Later Life[edit | edit source]

Harris and his wife had two sons who both went to college, one who went on to work in New York, and the other, John, who returned home to take over the farm from Harris. Harris’s wife was keen for John to be in a white-collar profession, but Harris thought that kind of work was too insecure and insisted he returned home. Harris found a hobby of raising and selling turkeys. He continued to run his medical practice afterwards, but his income was never as much as before the Great Depression.

Views on Universal Healthcare[edit | edit source]

Harris was a strong supporter of socialized healthcare and the Wagner National Health Bill. He claimed that both doctors and patients would benefit. Doctors would be happier on a fixed income paid by the State and free to give services to anyone who needs them, and patients would no longer bear the cost of healthcare and wait until they are gravely ill until they visit a doctor.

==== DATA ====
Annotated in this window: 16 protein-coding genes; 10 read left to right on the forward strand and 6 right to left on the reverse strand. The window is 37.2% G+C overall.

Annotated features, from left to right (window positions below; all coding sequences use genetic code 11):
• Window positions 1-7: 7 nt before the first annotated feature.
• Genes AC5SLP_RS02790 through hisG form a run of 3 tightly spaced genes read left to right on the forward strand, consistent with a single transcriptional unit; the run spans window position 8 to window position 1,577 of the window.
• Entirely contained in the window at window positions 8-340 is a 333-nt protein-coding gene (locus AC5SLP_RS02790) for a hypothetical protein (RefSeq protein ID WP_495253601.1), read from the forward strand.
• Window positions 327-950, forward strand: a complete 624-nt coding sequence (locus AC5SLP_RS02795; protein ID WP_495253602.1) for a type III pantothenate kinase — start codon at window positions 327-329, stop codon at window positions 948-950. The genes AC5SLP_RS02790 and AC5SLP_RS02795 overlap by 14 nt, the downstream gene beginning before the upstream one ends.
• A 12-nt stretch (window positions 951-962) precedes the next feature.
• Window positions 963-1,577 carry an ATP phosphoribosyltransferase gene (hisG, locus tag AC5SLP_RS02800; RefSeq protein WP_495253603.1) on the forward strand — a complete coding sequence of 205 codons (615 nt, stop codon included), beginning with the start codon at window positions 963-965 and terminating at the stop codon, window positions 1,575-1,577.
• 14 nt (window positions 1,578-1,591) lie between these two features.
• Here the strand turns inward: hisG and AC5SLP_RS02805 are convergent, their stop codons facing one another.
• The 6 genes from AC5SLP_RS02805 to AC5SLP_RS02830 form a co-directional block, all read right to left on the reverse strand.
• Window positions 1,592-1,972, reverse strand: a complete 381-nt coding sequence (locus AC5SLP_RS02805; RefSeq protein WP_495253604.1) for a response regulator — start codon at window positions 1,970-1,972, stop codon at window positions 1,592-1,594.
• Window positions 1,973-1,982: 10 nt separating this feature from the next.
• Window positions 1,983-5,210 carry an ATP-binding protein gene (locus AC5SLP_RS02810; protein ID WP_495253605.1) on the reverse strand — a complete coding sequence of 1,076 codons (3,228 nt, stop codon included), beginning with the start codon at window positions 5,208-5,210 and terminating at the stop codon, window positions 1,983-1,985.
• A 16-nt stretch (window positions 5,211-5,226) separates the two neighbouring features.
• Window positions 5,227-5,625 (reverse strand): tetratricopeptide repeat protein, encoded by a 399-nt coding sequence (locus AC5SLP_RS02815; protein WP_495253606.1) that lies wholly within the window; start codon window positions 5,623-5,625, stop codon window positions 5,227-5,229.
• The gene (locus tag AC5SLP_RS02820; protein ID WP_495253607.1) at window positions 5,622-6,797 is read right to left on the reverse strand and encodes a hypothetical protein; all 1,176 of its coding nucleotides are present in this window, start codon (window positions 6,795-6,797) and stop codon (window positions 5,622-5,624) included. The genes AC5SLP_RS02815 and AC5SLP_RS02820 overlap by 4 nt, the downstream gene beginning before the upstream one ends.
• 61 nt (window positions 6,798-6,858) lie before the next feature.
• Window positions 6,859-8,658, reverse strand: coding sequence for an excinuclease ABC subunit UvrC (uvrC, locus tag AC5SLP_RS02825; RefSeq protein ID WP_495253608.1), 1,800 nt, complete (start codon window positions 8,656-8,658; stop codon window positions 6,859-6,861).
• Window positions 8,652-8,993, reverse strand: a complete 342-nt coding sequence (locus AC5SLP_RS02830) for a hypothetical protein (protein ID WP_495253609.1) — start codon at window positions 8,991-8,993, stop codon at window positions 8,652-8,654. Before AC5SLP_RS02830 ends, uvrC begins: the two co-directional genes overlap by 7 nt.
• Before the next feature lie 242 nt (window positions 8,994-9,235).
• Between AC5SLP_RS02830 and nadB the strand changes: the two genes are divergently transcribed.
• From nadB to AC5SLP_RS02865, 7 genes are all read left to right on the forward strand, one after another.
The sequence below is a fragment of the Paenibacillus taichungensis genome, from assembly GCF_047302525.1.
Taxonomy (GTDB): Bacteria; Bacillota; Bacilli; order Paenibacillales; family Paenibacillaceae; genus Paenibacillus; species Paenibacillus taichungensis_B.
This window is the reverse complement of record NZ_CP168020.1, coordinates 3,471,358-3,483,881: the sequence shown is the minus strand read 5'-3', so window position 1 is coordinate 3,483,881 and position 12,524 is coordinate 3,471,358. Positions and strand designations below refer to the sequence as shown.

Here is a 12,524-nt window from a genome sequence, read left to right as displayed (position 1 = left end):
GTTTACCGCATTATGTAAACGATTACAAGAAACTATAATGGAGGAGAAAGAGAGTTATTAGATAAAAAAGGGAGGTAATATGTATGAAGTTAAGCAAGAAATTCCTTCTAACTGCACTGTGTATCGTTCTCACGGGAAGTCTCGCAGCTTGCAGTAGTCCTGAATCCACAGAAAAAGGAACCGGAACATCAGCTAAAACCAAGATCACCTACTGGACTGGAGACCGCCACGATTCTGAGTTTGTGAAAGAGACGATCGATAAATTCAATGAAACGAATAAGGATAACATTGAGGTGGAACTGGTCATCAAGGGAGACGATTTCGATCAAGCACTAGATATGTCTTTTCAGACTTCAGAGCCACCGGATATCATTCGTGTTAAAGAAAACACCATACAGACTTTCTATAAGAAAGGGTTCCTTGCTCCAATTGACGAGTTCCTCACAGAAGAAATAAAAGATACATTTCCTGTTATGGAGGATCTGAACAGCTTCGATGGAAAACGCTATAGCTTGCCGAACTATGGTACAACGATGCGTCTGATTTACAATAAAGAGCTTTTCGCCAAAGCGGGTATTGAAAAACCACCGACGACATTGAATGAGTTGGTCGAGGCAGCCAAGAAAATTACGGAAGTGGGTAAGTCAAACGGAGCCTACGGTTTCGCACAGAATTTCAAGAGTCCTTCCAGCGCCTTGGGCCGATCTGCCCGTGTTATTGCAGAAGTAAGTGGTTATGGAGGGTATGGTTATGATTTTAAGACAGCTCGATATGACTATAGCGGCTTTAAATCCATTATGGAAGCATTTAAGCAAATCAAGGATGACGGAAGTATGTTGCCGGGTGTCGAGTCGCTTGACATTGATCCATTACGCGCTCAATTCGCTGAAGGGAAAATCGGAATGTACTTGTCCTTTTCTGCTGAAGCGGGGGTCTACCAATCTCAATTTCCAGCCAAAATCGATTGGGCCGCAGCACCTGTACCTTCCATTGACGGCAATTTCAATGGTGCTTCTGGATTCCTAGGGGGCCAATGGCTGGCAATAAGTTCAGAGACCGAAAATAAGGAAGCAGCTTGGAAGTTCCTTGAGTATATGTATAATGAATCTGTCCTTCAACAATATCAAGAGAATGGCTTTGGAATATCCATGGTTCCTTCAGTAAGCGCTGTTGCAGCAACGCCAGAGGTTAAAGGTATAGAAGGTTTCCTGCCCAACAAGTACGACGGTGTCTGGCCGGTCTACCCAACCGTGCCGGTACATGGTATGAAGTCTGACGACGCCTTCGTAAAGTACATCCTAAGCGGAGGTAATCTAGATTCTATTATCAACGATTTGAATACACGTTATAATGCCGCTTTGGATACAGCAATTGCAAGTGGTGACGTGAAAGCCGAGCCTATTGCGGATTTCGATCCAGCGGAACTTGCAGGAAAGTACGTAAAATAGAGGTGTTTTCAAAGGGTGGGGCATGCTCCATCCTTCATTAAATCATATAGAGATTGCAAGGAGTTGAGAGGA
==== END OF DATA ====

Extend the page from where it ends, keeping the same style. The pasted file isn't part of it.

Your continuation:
Social Issues[edit | edit source]

Public Health and the Affordability of Healthcare in the 1930s[edit | edit source]

The rise in unemployment and decrease in wages caused by the Great Depression greatly affected the ability of many people to afford medical care.[1]This was in addition to a rise in the cost of health care throughout the 1920s. Hospital costs rose from 7.6% of total family medical bills in 1918, to 13% in 1929. Costs continued to rise throughout the depression, eventually reaching 40% in 1934.[1]